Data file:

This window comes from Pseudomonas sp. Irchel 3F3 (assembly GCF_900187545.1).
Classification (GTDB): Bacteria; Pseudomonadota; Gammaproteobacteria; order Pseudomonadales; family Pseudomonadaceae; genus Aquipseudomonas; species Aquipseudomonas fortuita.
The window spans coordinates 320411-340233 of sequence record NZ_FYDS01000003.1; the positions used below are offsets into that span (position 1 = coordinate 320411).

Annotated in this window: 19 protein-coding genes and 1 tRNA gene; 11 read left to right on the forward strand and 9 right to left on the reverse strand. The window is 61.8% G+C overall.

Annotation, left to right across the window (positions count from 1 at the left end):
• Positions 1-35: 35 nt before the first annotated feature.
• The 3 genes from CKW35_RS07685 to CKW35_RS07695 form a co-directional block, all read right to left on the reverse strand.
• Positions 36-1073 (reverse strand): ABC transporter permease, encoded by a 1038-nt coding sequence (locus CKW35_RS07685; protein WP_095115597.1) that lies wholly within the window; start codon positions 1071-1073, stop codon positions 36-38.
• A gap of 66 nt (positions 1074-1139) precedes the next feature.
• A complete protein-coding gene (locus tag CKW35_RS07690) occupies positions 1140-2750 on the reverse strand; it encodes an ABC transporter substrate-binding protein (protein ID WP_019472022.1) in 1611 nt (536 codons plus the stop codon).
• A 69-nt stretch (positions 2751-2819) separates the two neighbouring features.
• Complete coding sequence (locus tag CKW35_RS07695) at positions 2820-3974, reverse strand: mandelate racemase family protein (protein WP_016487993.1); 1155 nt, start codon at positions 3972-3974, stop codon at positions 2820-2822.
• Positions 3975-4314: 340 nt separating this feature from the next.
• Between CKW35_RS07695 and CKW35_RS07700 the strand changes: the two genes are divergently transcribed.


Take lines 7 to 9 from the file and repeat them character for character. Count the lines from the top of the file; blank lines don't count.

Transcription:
• The 3 genes from CKW35_RS07685 to CKW35_RS07695 form a co-directional block, all read right to left on the reverse strand.
• Positions 36-1073 (reverse strand): ABC transporter permease, encoded by a 1038-nt coding sequence (locus CKW35_RS07685; protein WP_095115597.1) that lies wholly within the window; start codon positions 1071-1073, stop codon positions 36-38.
• A gap of 66 nt (positions 1074-1139) precedes the next feature.